The menu will feature more than 50 plates. He says 15 of them, including the pan con bistec, classic burger, and Key West conch salad, have "spilled over" from LoKal and Kush, but the rest are entirely new. Most of the plates' ingredients will be supplied through Trigger Seafood, bringing line-caught and spear-caught fish; poultry from Lake Meadow Naturals; and shellfish from the Keys and Bahamas. 

Among menu items, expect to see the "babagooey" burger, served on a challah bun and topped with Brie and caramelized apples; Old Bay pan-seared crabcake with homemade cocktail and stone crab mustard sauces; Spillover's rendition of pan con minuta, with crisp yellowtail snapper on a challah bun; fried Bahamian conch; lobster BLT croissant with Miami Smokers bacon and house spicy mayo; and a lobster Reuben that packs meat from an entire lobster between slices of crust-free rye bread and tops it with Gruyère cheese, homemade coleslaw, and LoKal sauce.

"One of the cool things we're doing is that every one of our lobster dishes has an entire live lobster that we're cooking in house."

As for dessert, swap Kush and LoKal's key lime pie for the Spillover's banana crème pie. It's made with vanilla beans, a walnut-and-graham-cracker crust, creamy cheesecake, strawberry sauce, and Kuscher’s Puerto Rican mom’s guava bread pudding recipe that he grew up loving. “I put guava on everything," he says. "That’s why there’s guava on the frita at Kush and LoKal and why we’re doing this.”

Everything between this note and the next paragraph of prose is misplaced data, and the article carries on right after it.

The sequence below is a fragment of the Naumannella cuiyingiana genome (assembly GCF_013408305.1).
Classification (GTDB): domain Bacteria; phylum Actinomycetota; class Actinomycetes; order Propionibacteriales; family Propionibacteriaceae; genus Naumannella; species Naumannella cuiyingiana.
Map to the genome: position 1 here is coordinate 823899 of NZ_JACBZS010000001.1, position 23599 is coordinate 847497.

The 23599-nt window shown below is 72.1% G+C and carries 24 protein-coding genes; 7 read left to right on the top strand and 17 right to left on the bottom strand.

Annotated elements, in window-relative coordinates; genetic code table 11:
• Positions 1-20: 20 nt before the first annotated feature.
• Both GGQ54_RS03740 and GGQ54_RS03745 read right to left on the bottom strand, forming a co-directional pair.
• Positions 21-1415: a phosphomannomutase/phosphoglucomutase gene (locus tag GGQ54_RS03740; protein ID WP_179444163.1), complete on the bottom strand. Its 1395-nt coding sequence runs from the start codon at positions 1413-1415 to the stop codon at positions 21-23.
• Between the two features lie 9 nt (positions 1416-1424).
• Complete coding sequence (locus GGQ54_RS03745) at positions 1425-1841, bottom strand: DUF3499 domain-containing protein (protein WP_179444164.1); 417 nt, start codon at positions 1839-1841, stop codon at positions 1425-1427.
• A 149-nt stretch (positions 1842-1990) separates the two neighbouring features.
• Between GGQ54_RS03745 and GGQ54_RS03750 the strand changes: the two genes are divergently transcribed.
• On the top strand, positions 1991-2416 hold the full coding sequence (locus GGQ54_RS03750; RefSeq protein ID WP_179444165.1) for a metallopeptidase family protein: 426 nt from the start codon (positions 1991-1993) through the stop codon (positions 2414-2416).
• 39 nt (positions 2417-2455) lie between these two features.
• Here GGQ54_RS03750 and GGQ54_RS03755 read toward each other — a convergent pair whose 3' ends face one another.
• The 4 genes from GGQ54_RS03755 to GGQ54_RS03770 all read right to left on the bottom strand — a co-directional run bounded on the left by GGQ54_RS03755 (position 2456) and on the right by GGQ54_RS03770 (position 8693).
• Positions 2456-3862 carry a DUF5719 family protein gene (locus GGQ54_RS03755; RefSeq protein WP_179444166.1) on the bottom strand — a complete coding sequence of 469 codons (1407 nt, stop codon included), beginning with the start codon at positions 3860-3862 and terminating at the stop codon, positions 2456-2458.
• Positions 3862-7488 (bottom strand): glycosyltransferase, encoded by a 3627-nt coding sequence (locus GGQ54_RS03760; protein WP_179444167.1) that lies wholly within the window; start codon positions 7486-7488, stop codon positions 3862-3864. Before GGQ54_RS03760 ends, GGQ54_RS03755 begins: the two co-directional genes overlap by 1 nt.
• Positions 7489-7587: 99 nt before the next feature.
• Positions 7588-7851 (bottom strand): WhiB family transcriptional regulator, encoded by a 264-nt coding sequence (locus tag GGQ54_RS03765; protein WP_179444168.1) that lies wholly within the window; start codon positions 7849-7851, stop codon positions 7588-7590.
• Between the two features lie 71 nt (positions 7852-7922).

Kuscher recommends pairing any local seafood dish or the barbecued gator ribs with Viuda deAngelon Sidra 1947, and apple pie goes well with Moonlight Meadery's Kurt's. "The dryness of the cider and the sweetness of the ribs goes great," he says. "And our homemade cheesecake with strawberries pairing... holy crap it's good. It will make you cream your pants."

Though Kuscher hopes to see most diners pairing plates with ciders, beverage director Vanessa Guiracoche will offer a list of European beers and alternating flavors of Counter Culture kombucha on tap, as well as Eternity Roasters cold brew on nitro. “With LoKal around the corner and Kush already killing the local and craft American beer game, we wanted to focus on Europe since they go perfect with our menu and add to what we’re doing with the ciders," Kuscher says. 

If you're wondering what the name "Spillover" has to do with seafood or ciders, it doesn't. Kuscher planned to open the restaurant next door to LoKal, making it the "spillover from LoKal." The deal fell through, but his fondness for the name remained. "Now we look at it like it's a joke since there are no restaurants next door or close by to spill over," he says. "We're the No Spillover by LoKal."  

Though he wanted to open the restaurant last summer, unexpected construction obstacles delayed the launch. For now, Kuscher hopes to open officially in April.  

Hours of operation will be Sunday through Tuesday from 11:30 a.m. to 10 p.m. and Wednesday through Saturday from 11:30 a.m. to 11 p.m. For more information, visit spillovermiami.com or call 305-456-5723.